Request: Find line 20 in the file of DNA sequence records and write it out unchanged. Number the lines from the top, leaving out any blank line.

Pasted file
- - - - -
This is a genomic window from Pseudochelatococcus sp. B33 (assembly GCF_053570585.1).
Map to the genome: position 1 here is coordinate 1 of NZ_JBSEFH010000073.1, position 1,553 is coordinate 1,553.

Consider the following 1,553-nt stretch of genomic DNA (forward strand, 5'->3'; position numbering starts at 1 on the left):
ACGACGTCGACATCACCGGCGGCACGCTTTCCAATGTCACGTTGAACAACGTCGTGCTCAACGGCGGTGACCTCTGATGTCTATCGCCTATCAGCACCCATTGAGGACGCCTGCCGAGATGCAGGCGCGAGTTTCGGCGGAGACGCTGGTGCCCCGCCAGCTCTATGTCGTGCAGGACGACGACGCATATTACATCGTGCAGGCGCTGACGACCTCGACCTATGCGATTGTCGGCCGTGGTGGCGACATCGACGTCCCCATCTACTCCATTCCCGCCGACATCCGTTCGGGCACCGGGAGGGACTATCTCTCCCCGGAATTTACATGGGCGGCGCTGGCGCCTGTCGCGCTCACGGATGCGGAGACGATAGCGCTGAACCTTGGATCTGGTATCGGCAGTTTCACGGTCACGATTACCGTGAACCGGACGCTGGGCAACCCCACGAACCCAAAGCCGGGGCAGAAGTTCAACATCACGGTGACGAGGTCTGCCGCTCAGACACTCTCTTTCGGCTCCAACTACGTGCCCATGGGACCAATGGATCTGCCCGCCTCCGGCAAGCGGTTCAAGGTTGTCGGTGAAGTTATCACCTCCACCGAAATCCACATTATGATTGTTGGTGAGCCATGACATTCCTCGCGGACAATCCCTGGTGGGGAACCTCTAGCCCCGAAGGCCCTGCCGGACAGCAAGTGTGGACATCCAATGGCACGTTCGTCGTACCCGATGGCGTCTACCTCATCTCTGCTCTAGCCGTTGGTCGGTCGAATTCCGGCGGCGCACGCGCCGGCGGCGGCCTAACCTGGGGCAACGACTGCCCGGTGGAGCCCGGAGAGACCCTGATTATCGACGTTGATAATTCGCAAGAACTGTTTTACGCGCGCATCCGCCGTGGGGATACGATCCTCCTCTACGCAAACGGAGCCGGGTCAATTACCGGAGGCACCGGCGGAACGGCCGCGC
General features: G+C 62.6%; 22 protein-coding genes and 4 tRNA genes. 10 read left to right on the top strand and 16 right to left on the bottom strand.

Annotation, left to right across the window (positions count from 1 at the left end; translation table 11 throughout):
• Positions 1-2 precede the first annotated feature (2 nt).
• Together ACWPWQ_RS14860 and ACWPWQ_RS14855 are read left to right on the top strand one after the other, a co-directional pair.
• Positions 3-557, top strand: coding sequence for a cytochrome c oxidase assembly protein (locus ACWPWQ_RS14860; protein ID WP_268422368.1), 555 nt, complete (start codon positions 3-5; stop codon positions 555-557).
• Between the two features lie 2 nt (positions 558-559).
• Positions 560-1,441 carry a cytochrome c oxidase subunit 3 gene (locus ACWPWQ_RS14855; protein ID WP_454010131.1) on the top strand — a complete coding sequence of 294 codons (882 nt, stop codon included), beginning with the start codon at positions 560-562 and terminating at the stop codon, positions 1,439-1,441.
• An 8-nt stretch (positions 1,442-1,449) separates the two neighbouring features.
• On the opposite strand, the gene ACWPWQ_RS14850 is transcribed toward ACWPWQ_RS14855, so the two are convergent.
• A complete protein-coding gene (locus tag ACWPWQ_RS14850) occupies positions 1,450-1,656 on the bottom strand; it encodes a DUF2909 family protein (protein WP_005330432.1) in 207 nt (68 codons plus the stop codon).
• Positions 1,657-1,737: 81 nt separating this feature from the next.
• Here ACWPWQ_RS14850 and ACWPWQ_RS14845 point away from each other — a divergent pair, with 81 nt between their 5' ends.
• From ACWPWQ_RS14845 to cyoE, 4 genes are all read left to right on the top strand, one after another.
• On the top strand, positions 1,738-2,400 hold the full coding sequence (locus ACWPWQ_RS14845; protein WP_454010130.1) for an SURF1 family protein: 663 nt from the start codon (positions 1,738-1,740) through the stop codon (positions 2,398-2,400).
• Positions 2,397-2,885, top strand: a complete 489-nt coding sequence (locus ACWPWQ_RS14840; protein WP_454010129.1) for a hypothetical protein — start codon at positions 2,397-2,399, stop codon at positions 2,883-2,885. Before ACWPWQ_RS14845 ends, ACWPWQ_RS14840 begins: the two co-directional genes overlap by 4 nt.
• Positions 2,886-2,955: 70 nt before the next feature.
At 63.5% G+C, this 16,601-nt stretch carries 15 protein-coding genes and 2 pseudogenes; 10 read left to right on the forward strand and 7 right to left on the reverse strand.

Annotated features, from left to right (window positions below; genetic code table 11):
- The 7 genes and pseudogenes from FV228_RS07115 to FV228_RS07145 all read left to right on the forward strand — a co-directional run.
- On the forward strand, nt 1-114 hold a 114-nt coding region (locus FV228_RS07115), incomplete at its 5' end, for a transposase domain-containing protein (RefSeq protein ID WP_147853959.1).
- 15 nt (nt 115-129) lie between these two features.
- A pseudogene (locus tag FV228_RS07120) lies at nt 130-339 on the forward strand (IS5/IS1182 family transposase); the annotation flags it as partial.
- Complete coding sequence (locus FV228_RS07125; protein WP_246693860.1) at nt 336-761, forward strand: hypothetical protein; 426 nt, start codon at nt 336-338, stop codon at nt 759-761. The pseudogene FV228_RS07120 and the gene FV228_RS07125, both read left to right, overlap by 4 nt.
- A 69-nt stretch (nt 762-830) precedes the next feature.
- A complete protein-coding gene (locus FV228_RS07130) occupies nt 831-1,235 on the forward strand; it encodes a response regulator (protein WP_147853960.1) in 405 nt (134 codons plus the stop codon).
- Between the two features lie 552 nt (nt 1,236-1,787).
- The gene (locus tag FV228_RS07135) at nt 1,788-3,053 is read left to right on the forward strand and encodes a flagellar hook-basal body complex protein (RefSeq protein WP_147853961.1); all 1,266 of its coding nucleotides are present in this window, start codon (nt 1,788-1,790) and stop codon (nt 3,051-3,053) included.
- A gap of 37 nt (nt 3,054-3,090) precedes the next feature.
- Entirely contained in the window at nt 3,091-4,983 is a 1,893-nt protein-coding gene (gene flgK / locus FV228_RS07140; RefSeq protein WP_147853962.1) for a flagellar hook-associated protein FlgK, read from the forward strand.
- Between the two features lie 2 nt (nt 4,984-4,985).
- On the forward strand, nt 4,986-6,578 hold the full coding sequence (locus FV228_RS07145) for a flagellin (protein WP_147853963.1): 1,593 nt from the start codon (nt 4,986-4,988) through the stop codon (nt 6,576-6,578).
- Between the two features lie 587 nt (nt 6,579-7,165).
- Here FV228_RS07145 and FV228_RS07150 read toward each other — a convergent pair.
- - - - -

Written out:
• Positions 2,886-2,955: 70 nt before the next feature.